Lack of straw in NI might hit cattle welfare

12 December 1997

Lack of straw in NI might hit cattle welfare

SLATTED housing for beef animals is coming under pressure as supermarkets favour straw yard accommodation in the belief that it is better for animal welfare.

But in Northern Ireland, where the acreage of cereals is small, inadequate bedding of straw yards could be worse for stock welfare and hygiene than slatted housing.

So warns Raymond Steen of the Agricultural Research Institute of Northern Ireland, Hillsborough. With 90% of the agricultural area in Northern Ireland in grass and only 10% growing cereals, there is only enough straw for 15% of the cattle.

A study has just begun to compare inferior slats with straw bedding, and to see if the comfort of slats can be improved without animals becoming dirty.

Beef animals will have a choice of lying areas that will include sawdust and straw bedded areas, slats, and slats slotted with mats to increase comfort. "They will be observed to see the percentage of time animals spend in each area. This will reflect what the animal considers good welfare, not what we consider is good," says Dr Steen.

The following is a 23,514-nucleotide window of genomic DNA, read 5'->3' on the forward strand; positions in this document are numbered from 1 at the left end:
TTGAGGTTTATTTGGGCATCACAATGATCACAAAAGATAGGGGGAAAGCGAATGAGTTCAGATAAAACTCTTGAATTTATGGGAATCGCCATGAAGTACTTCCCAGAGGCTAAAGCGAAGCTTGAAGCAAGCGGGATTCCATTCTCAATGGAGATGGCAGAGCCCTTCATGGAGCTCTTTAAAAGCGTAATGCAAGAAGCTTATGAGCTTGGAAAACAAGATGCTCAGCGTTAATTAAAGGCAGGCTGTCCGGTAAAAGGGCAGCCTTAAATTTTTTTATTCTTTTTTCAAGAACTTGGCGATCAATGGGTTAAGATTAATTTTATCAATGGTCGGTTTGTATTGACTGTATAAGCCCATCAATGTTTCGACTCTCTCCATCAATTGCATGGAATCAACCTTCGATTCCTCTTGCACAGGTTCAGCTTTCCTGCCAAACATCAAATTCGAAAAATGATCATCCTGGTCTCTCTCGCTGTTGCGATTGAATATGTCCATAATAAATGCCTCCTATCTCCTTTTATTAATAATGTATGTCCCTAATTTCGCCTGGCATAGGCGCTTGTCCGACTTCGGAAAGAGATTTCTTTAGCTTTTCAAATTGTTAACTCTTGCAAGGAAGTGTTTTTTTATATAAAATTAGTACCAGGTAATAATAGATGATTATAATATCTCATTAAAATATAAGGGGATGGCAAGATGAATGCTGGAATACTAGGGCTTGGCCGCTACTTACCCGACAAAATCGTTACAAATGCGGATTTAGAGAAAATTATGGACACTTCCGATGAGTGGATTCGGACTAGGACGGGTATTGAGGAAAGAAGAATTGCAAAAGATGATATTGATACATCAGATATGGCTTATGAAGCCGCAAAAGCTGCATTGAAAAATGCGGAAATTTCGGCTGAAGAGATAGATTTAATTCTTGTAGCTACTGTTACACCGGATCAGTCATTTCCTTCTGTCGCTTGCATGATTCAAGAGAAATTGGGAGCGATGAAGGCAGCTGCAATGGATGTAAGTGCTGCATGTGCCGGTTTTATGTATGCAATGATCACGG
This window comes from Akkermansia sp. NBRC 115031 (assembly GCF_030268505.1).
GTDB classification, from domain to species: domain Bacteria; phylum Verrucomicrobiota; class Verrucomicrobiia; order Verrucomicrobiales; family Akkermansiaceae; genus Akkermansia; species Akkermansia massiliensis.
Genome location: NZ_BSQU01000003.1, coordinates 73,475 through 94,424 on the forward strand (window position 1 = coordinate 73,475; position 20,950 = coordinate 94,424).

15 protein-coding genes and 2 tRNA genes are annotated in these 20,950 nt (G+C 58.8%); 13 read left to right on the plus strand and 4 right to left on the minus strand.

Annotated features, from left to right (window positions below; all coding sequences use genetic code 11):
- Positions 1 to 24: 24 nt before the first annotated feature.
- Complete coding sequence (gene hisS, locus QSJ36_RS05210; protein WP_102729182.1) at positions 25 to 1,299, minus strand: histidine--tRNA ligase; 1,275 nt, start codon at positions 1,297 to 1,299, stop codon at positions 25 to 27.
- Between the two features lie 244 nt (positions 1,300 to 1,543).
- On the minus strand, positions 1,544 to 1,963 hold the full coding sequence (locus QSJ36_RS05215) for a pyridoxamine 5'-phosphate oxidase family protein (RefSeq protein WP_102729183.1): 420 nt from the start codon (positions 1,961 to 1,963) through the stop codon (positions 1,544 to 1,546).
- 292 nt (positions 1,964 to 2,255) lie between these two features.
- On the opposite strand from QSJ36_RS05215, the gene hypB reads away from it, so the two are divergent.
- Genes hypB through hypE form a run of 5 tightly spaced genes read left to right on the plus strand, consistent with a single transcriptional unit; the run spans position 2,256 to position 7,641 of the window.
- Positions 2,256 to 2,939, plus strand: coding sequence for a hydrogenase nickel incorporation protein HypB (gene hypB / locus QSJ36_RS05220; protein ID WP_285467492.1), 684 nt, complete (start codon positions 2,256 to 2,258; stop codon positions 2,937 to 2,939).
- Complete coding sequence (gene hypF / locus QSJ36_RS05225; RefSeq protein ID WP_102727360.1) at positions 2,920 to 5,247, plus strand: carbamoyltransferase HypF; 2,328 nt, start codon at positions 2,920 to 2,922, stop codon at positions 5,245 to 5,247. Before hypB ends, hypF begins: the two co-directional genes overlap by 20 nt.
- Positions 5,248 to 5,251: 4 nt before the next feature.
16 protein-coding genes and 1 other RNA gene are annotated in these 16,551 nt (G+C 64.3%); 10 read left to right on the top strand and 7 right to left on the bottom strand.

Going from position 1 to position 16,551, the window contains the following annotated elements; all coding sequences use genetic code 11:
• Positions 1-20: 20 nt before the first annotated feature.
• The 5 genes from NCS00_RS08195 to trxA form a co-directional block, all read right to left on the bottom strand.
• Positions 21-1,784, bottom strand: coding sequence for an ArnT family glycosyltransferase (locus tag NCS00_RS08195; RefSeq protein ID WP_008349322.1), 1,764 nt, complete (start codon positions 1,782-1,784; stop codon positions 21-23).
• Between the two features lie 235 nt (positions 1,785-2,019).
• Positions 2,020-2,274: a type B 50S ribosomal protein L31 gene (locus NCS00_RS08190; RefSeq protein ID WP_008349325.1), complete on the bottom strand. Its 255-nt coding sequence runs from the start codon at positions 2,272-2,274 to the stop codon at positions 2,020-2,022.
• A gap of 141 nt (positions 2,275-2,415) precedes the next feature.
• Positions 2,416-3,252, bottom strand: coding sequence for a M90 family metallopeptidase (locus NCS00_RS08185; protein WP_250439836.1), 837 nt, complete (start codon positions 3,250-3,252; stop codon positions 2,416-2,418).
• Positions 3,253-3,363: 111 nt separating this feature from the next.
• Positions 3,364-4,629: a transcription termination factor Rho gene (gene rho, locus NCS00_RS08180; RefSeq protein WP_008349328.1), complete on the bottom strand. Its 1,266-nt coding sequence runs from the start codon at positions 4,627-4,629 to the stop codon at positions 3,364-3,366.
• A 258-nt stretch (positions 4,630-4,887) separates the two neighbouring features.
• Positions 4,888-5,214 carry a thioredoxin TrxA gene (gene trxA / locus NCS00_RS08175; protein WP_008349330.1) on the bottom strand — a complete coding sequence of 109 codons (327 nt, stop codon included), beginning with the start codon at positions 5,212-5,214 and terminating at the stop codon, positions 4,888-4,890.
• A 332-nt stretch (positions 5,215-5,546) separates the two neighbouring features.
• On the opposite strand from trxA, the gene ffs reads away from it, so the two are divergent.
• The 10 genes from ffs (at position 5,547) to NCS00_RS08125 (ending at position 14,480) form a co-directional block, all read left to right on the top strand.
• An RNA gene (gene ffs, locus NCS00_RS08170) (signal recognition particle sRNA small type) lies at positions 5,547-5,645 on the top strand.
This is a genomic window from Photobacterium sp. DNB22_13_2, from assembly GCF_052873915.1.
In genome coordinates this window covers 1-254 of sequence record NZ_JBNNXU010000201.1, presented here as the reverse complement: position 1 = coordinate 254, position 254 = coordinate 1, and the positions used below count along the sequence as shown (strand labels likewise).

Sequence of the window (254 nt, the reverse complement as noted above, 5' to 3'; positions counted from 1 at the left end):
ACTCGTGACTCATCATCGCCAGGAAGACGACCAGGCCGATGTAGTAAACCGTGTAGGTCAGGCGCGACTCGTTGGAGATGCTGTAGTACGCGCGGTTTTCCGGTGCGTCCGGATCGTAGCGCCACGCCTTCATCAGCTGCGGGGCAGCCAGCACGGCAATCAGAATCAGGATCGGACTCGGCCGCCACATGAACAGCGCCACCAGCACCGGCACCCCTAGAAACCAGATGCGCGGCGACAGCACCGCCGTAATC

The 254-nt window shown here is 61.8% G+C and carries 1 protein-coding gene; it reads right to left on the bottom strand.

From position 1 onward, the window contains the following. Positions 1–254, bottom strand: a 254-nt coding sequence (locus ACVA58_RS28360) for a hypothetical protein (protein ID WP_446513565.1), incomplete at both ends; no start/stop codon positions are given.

Prior to some previous research at Hillsborough, pigs were considered to need straw to nest in, he explains. But when given a choice they preferred peat, followed by mushroom compost, then sawdust, sand and wood bark above straw. The sows need to root was more important than comfort. Our image of what she needed was not what the sow wanted, he explains.

To see whether animal comfort – and therefore welfare – could be improved on slats, comfortable compound mats similar to those used in cow cubicles were fitted on to the slats and slots cut to allow the muck to go through. But the risk is that these will make stock dirtier, because they reduce the area for muck removal. These had cost about £22/m sq (£2/ft sq). Other slats would have rubber strips fitted, adds Dr Steen. &#42

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